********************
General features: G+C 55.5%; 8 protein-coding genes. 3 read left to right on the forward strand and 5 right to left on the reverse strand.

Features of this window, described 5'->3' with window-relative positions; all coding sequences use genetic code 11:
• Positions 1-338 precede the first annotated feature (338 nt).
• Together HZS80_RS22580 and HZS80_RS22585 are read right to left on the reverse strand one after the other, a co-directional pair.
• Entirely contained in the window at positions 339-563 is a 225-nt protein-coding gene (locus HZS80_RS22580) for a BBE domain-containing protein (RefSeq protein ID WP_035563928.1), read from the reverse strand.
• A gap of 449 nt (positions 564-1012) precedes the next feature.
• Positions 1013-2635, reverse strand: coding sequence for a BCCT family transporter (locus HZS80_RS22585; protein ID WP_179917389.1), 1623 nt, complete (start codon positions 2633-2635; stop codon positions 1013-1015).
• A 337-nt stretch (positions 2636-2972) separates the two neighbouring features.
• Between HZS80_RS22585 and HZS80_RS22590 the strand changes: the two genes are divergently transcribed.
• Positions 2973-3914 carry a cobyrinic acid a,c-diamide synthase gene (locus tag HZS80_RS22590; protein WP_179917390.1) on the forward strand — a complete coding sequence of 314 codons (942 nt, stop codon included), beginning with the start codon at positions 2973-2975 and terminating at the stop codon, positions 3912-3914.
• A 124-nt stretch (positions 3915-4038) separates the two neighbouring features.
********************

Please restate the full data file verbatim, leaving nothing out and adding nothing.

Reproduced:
General features: G+C 55.5%; 8 protein-coding genes. 3 read left to right on the forward strand and 5 right to left on the reverse strand.

Features of this window, described 5'->3' with window-relative positions; all coding sequences use genetic code 11:
• Positions 1-338 precede the first annotated feature (338 nt).
• Together HZS80_RS22580 and HZS80_RS22585 are read right to left on the reverse strand one after the other, a co-directional pair.
• Entirely contained in the window at positions 339-563 is a 225-nt protein-coding gene (locus HZS80_RS22580) for a BBE domain-containing protein (RefSeq protein ID WP_035563928.1), read from the reverse strand.
• A gap of 449 nt (positions 564-1012) precedes the next feature.
• Positions 1013-2635, reverse strand: coding sequence for a BCCT family transporter (locus HZS80_RS22585; protein ID WP_179917389.1), 1623 nt, complete (start codon positions 2633-2635; stop codon positions 1013-1015).
• A 337-nt stretch (positions 2636-2972) separates the two neighbouring features.
• Between HZS80_RS22585 and HZS80_RS22590 the strand changes: the two genes are divergently transcribed.
• Positions 2973-3914 carry a cobyrinic acid a,c-diamide synthase gene (locus tag HZS80_RS22590; protein WP_179917390.1) on the forward strand — a complete coding sequence of 314 codons (942 nt, stop codon included), beginning with the start codon at positions 2973-2975 and terminating at the stop codon, positions 3912-3914.
• A 124-nt stretch (positions 3915-4038) separates the two neighbouring features.